Harold Bell Wright (1872–1944) was a best-selling American writer of fiction, essays, and non-fiction during the first half of the 20th century.
His "The Uncrowned King", a small volume, may be one of the most delightful of his books.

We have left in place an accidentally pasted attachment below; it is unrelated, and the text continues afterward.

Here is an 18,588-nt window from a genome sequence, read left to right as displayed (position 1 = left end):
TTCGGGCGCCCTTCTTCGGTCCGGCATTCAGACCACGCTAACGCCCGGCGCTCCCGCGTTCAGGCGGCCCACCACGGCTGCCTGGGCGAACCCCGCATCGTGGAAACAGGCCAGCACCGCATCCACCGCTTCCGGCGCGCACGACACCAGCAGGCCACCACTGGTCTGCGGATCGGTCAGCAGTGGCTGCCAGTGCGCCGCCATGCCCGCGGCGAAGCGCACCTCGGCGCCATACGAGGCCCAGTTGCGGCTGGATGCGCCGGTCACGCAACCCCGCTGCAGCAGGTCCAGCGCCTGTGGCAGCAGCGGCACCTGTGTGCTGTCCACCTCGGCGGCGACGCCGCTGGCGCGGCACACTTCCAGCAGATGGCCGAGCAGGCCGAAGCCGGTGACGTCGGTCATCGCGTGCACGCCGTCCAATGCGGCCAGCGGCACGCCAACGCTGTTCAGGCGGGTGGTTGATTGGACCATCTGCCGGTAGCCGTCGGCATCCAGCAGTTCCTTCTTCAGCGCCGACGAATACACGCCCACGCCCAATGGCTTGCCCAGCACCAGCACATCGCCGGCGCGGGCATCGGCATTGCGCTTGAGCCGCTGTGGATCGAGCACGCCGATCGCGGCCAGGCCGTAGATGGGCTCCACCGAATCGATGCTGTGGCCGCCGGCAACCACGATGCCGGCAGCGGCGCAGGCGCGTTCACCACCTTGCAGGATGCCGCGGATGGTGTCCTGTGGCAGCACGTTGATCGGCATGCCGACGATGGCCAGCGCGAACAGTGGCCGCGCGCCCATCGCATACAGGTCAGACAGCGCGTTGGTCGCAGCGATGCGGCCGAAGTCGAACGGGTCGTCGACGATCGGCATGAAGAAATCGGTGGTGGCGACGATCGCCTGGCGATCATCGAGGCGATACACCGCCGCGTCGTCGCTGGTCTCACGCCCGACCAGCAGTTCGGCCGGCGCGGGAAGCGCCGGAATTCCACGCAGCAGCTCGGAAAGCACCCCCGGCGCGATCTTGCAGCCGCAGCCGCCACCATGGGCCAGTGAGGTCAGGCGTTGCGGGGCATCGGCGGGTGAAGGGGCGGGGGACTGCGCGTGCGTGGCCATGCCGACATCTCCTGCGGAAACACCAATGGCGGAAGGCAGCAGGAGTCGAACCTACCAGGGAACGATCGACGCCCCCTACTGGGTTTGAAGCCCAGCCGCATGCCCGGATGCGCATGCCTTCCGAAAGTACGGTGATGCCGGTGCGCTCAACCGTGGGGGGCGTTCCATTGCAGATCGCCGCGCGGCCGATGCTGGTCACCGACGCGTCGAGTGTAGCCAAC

Possibly, it has an added charm because of certain peculiar conditions. It was written in Redlands, California, during the winter of 1909-10, although the notion for this book occurred to the author while living in Kansas City. It was one of those times when the longing and the will to do a work greater than the physical would permit seemed almost overpowering when, unconsciously coming to his aid, a young woman talking to a company of Christian Endeavorers chanced to remark, "After all, the real kings of earth are seldom crowned."